Educational allowances.-Participants are entitled to a monthly educational assistance allowance computed by (1) adding all contributions made by the participant; (2) multiplying the sum by 3 (representing the individual's contribution and the VA matching sum); (3) adding all contributions made to the individual's account by the Department of Defense; and (4) dividing the total by the number of months the individual contributed to the program. Where the individual disenrolls from the program, or dies, before utilizing any or all of his or her benefits, the amount of the individual's unused contributions will be refunded to the individual or to his or her estate.

Duration. The program is set up on a 5-year test basis. It may continue beyond December 31, 1981, only if the President, before June 1, 1981, recommends continuation, and neither the House nor the Senate takes action to disapprove the President's recommendation. In the event the program is continued, the matching contribution to the individual's monthly benefit after December 31, 1981, will be made by the Department of Defense.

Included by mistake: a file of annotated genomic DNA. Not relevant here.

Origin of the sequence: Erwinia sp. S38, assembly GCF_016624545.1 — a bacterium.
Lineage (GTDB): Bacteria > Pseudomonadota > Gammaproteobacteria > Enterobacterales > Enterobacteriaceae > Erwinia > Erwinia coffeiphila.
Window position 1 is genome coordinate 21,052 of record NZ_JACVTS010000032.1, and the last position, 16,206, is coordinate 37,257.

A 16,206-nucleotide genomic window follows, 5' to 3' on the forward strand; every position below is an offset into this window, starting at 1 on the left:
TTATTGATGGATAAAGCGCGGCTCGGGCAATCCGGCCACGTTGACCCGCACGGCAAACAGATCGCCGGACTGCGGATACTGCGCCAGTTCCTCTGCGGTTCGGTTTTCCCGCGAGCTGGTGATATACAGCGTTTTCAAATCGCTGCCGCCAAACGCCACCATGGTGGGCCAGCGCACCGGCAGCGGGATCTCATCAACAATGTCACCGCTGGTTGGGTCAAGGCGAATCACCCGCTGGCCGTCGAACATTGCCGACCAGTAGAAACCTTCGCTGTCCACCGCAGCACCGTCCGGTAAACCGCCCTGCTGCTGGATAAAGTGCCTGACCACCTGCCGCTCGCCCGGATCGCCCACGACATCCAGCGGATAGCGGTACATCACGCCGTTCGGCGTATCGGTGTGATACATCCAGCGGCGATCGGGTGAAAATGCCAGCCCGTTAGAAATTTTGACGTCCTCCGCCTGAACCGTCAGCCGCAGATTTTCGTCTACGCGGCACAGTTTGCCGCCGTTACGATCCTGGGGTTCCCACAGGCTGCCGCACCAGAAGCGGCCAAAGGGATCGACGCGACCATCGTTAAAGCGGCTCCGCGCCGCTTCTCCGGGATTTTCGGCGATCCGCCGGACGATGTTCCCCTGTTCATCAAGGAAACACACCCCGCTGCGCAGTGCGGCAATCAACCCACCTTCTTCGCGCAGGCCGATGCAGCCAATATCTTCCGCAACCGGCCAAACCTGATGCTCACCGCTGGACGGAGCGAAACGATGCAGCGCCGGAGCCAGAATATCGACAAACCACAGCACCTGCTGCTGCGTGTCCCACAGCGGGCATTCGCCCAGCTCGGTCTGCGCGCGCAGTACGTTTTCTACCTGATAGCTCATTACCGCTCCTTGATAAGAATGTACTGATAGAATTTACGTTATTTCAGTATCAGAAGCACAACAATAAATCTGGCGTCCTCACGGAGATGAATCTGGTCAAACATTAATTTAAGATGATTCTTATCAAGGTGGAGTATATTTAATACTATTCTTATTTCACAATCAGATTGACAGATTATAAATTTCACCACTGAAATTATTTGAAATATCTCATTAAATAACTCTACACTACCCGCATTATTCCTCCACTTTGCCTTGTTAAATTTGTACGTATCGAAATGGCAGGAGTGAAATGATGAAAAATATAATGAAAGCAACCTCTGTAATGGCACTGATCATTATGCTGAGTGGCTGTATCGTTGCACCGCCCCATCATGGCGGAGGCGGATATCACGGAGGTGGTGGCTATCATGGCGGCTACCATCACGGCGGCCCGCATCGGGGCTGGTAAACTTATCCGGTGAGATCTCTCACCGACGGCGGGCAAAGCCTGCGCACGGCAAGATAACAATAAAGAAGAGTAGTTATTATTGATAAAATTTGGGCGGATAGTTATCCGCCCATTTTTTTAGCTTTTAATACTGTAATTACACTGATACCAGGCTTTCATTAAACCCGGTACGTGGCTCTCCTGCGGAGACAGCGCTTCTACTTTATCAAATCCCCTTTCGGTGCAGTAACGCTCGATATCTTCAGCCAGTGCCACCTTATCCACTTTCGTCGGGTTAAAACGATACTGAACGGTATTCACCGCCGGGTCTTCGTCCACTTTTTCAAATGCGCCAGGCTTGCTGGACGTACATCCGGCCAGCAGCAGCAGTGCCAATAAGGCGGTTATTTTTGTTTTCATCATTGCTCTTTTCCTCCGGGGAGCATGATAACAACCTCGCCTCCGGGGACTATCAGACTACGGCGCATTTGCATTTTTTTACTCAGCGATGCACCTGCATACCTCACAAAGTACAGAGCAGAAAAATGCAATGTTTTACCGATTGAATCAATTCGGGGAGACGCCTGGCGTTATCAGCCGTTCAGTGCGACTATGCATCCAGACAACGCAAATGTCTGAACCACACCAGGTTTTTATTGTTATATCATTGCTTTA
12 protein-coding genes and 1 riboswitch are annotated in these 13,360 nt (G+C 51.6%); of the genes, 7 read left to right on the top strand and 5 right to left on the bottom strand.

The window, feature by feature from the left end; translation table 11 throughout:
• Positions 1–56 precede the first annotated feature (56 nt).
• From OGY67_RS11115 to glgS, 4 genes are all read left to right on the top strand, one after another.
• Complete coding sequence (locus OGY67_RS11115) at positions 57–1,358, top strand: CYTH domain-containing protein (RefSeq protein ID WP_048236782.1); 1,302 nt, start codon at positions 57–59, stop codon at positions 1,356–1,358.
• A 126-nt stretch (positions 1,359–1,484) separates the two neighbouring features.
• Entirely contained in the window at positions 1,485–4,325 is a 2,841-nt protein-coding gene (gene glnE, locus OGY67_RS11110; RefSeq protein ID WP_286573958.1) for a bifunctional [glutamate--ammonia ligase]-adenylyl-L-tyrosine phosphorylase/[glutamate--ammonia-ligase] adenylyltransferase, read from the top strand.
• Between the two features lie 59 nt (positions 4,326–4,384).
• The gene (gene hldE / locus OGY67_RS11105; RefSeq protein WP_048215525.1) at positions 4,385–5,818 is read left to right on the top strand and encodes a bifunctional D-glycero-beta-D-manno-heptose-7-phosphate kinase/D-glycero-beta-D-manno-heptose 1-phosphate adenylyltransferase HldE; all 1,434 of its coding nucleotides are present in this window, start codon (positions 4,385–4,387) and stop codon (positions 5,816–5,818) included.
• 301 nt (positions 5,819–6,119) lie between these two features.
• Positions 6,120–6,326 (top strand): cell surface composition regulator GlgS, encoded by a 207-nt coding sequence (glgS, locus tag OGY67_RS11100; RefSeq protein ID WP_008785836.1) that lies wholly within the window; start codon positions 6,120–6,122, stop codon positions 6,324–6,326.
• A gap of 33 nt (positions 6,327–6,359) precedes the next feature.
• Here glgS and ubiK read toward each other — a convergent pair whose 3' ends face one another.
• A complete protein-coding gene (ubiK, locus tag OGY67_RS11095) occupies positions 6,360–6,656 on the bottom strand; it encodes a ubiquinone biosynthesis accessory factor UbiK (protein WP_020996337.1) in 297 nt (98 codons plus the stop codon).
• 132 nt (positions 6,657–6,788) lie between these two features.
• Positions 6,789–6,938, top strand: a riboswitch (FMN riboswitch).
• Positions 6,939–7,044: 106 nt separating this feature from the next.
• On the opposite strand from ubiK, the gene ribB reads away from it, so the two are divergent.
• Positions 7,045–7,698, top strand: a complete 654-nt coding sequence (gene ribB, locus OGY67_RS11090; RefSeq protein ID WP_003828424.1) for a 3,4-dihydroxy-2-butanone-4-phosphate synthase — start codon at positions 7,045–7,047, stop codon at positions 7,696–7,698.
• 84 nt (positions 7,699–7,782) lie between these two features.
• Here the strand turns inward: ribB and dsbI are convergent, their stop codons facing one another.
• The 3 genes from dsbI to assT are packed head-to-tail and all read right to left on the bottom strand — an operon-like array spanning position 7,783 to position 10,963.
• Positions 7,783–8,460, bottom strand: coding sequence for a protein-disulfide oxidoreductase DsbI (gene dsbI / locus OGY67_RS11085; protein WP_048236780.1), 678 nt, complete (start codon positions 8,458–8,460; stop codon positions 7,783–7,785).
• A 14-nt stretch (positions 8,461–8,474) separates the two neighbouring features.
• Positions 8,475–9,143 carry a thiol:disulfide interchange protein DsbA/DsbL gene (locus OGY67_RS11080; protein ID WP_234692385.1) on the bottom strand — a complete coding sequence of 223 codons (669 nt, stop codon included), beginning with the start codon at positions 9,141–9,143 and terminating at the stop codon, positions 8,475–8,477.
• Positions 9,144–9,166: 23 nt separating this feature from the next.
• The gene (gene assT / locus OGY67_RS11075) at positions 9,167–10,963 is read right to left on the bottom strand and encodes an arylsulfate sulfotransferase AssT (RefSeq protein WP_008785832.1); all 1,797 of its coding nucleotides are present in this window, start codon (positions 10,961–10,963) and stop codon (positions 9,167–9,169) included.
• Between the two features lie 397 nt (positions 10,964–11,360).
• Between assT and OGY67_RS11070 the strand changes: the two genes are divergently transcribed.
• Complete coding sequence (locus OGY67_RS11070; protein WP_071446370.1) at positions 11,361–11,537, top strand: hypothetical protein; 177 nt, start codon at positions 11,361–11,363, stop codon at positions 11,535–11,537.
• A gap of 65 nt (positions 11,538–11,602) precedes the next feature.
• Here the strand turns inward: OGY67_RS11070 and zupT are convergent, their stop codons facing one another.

Hospital and nursing home care are available in VA's 172 hospitals and 16 domiciliaries for (1) any veteran for a service-connected disability or for a non-service-connected disability if he or she is unable to defray the cost of hospital care, (2) a veteran discharged or released for a disability incurred or aggravated in line of duty, (3) a person who is in receipt of, but for the receipt of retirement pay, would be entitled to disability compensation, and (4) any veteran for a non-serviceconnected disability if such veteran is 65 years of age or older or in receipt of pension. Domiciliary care may be furnished a veteran discharged or released for a disability incurred or aggravated in the line of duty, or receiving disability compensation, if the veteran is suffering from certain conditions, has no adequate means of support, and is unable to defray the expenses of necessary domiciliary care. Medical care may also be provided for survivors and dependents of certain veterans. Hospitals are located in 48 States, the District of Columbia and in Puerto Rico. During fiscal year 1978, 1,228,755 patients in VA hospitals, and 17,275 VA domiciliary members received care. Care is also provided in 88 VA nursing care units (11.671 patients in fiscal year 1978). Additionally, eligible veterans receive care at VA expense in non-VA hospitals (31,418 in fiscal year 1978), State home hospitals (6, 478 in fiscal year 1978), and community nursing homes (26,996 in fiscal year 1978). VA also financially assists State home domiciliaries